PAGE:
Even though Concourse can work really well, it's not always the best choice. Make it better if you can & want to, use something else if it's easier. There is no right or wrong, just preferences : )
We use concourse.ci to successfully run cloud.gov at 18F.
Cool - did you folks know about the Concourse London User Group? The last two have been held just around the corner from you: https://www.meetup.com/Concourse-London-User-Group/
All our developers are Berlin based, so the London office isn't a great metric. Thanks anyway, though!
We're using Concourse extensively at HelloFresh (>130 devs). It's not without its quirks, but I've little to complain about so far, except perhaps the polish of the UI.
Why not put it up on youtube?
It's an hour of work per minute of screen time. For now it ends at 4 episodes.
I'm late to the party.
Concourse is difficult to come to from other CI tools. A little more aloof. There have been real, serious implementation difficulties.
But I kinda love it, because it's a handful of simple ideas that unlock incredible power. It goes beyond "build and test each commit" to becoming a full project automation tool, a software manufacturing robot. When I talk to people about Concourse, I tell them: your pipeline and your tasks are production code. Keep the discipline, care and engineering practices that you bring to the apps and services you create.
The problem is that most of the deep tribal knowledge about how to get started and how to best apply it is locked up inside a handful of organisations, most notably Pivotal. I had been working on a video series which was meant to walk through both the concrete business of building pipelines, as well as the concepts of how best to do so.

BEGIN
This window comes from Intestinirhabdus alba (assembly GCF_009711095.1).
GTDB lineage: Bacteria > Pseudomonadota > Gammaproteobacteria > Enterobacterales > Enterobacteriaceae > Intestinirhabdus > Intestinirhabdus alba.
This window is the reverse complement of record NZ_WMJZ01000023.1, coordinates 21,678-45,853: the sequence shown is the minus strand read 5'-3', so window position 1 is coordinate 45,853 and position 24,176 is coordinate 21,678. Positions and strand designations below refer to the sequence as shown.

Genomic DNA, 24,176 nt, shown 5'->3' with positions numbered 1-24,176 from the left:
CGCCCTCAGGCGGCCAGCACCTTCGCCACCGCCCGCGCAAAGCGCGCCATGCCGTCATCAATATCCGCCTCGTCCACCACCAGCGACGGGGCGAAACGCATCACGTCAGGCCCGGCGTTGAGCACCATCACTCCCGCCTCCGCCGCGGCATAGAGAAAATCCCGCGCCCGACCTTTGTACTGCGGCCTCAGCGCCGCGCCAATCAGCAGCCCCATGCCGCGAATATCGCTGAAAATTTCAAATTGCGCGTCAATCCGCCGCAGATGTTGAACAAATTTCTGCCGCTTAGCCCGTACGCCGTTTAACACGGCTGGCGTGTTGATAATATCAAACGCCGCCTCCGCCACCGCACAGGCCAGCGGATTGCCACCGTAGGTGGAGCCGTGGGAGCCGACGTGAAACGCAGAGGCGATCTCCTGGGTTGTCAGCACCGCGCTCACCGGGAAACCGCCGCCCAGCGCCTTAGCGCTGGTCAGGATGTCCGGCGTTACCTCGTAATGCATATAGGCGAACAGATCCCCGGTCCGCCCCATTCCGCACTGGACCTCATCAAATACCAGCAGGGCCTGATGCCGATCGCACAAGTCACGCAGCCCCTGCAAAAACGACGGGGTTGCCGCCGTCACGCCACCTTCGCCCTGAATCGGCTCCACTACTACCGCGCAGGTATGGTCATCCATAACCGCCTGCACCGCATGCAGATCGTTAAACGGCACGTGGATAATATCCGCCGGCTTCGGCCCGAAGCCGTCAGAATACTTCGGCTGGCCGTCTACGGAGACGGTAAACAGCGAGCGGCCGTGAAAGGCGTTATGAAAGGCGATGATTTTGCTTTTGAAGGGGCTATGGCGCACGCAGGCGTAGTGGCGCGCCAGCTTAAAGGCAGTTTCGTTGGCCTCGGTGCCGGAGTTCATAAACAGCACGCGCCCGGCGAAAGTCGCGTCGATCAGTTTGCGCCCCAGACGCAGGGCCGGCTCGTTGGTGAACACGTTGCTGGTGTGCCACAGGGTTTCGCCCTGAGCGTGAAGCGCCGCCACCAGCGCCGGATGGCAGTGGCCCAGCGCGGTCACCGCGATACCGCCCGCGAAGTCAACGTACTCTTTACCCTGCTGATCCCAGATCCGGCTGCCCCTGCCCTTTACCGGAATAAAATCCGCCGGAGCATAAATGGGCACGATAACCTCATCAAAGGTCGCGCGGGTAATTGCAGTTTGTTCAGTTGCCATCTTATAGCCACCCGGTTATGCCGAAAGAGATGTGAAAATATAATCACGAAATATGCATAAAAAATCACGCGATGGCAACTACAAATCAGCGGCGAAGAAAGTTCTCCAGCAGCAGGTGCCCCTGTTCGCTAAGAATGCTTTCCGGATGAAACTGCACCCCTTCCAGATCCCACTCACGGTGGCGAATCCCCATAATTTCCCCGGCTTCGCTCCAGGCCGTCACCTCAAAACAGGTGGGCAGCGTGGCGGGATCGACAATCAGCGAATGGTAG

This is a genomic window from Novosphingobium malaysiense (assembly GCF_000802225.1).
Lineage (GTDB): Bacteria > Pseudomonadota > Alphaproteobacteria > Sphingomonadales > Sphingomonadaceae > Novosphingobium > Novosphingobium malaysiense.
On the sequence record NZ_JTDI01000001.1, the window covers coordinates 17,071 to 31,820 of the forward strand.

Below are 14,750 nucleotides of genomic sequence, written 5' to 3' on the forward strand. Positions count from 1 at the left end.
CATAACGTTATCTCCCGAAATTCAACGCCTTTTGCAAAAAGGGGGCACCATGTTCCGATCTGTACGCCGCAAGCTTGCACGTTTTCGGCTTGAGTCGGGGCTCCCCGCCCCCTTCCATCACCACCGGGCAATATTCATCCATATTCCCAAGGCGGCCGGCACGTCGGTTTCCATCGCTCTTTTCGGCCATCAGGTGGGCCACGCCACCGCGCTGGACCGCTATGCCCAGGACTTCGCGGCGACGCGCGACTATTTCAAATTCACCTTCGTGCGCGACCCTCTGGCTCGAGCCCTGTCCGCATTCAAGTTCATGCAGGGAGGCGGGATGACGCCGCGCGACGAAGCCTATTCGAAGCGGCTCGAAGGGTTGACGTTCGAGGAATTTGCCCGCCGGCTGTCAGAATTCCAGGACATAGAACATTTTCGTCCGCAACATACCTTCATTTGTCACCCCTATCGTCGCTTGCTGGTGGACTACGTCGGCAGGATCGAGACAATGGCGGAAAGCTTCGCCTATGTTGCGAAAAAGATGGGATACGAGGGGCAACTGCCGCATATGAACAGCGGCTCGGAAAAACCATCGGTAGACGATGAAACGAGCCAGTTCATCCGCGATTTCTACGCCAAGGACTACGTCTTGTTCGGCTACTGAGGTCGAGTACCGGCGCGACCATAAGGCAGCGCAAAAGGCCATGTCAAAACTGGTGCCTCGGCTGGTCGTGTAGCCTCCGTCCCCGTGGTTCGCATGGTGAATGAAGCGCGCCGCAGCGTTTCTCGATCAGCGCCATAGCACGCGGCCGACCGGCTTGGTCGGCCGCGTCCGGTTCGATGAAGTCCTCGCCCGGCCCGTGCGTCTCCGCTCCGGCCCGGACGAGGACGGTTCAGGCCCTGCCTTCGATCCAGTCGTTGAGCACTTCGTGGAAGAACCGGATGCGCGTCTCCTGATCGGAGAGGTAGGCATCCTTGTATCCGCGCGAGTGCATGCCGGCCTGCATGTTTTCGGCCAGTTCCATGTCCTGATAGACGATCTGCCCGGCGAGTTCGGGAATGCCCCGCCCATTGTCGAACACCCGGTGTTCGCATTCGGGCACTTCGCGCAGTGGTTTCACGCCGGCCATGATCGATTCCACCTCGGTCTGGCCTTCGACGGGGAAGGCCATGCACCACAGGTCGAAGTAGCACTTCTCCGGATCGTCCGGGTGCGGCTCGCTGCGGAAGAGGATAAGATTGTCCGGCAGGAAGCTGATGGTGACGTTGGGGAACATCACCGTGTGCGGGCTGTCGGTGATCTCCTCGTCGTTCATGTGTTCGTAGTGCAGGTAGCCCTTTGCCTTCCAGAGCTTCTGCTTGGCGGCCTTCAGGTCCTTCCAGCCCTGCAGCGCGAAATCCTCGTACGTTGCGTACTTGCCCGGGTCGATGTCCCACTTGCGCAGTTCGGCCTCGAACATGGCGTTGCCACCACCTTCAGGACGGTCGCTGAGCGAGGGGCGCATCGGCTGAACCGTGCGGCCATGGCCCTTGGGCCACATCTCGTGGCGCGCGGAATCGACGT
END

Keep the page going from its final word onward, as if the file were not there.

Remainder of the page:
Unfortunately visa conditions got in the way and I have abandoned that effort. Interested persons are welcome to email me for links to the first 4 episodes that I made, but be aware that it stops even more suddenly than Firefly.
Probably easier to run Docker inside Vagrant than Docker inside Docker.
Concourse doesn't run Docker, it uses something called Garden to run OCI containers from Docker images.
Those containers can run the Docker daemon though, if you like.
The version of Garden it uses basically just shells out to Docker. Run 'top' on a busy Concourse worker, it's fun.
Garden makes use of runc (an Open Container Initiative project with a lot of contributions from Docker), in the same way containerd (component included in Docker) makes use of runc to run images. You won't find the docker engine being used by Garden.
Edit: I _think_ what you're likely seeing (if you are seeing docker in the top output) is Concourse using the docker-image-resource to pull images for your tasks to a local docker registry.
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how do you report comments like this?